As the cost of solid-state drives falls, SSDs have become a more cost-effective way to increase performance-hungry enterprise applications' response times. There are important differences between SSD products, and between SSDs and their magnetic counterparts, so cost alone shouldn't drive purchasing decisions. First, flash-based hard drives wear out because the oxide layer that stores its binary data degrades with every program/erase (P/E) cycle. All SSDs use NAND flash; some use the more durable SLC NAND, while others use the less expensive MLC NAND. Most SLC memory supports about 50,000 P/E cycles, while MLC generally lasts about 5,000 cycles. Drive vendors employ "wear-leveling" techniques that spread P/E cycles across all cells to prolong a drive's usable life.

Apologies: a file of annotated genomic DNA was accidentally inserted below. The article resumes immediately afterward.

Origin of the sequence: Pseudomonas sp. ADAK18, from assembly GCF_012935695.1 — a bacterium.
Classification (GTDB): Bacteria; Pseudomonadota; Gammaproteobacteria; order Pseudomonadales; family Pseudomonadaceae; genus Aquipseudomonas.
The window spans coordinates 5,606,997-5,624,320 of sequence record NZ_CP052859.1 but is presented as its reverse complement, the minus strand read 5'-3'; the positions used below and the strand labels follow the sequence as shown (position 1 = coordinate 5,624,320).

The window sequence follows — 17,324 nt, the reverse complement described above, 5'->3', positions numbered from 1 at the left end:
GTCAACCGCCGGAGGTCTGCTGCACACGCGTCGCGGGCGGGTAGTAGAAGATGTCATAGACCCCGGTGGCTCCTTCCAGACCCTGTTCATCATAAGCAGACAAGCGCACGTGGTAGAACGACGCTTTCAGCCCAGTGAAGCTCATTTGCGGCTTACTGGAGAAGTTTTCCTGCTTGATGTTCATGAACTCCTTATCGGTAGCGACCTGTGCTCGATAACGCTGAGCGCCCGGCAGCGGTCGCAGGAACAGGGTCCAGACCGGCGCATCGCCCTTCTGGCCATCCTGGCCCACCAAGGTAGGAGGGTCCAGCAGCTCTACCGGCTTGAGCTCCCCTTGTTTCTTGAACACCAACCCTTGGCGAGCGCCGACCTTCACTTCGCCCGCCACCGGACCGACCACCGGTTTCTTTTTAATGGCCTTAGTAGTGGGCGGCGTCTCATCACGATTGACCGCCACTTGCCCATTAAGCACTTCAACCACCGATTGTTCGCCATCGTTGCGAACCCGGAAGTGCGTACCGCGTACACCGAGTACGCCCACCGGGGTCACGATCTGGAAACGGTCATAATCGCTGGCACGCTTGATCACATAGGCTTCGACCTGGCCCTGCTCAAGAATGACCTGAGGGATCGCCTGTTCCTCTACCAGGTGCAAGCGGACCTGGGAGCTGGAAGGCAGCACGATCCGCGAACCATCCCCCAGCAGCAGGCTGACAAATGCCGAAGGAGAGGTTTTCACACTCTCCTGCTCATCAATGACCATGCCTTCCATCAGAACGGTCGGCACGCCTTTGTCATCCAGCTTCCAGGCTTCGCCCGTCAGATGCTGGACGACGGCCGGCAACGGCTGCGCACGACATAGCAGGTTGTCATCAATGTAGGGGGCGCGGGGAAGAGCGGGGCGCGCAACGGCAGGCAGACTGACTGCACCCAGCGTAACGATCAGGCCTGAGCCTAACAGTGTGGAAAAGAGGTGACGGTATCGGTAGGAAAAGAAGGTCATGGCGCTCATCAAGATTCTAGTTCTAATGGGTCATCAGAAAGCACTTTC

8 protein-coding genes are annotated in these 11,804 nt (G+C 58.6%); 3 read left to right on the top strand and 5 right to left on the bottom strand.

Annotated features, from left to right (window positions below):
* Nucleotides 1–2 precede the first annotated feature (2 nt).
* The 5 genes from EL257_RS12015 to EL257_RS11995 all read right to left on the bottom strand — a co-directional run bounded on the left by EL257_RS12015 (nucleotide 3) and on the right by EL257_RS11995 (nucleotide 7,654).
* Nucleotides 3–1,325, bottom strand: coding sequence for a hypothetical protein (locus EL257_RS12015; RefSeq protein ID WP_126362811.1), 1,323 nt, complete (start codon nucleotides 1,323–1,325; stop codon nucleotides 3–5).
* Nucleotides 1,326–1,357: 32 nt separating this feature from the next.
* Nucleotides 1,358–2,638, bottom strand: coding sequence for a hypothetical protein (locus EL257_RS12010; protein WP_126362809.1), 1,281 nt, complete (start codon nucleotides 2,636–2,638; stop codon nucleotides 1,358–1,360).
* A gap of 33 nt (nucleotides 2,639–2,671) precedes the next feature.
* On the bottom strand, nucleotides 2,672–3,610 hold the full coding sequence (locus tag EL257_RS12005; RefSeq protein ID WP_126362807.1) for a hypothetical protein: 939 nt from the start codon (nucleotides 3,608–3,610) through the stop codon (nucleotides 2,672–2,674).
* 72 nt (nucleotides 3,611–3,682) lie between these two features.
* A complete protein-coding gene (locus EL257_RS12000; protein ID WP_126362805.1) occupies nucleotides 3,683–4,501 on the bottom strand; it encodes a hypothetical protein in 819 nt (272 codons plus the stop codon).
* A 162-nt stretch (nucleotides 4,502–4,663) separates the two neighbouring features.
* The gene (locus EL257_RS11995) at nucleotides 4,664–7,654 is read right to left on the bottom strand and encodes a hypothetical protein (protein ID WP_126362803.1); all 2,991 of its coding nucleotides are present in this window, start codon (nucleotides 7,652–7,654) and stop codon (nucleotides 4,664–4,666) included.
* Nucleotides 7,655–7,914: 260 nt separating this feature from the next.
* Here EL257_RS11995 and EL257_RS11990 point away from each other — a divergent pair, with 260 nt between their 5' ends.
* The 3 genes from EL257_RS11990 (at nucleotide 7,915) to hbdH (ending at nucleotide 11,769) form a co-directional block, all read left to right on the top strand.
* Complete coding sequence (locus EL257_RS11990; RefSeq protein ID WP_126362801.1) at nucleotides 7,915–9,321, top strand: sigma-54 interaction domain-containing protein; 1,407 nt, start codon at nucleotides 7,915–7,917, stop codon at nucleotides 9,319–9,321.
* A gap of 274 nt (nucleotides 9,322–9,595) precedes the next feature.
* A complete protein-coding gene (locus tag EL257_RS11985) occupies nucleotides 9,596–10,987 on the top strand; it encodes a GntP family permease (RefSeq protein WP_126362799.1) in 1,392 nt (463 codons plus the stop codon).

As Storage Week 2013 continues, the CRN Test Center evaluates five solid-state drives that recently hit the market, sizing up their place in the enterprise. All drives conform to the 2.5-inch form factor and comply with the SATA 3.0 specification, which performs at a maximum theoretical transfer rate of 6 Gb/s.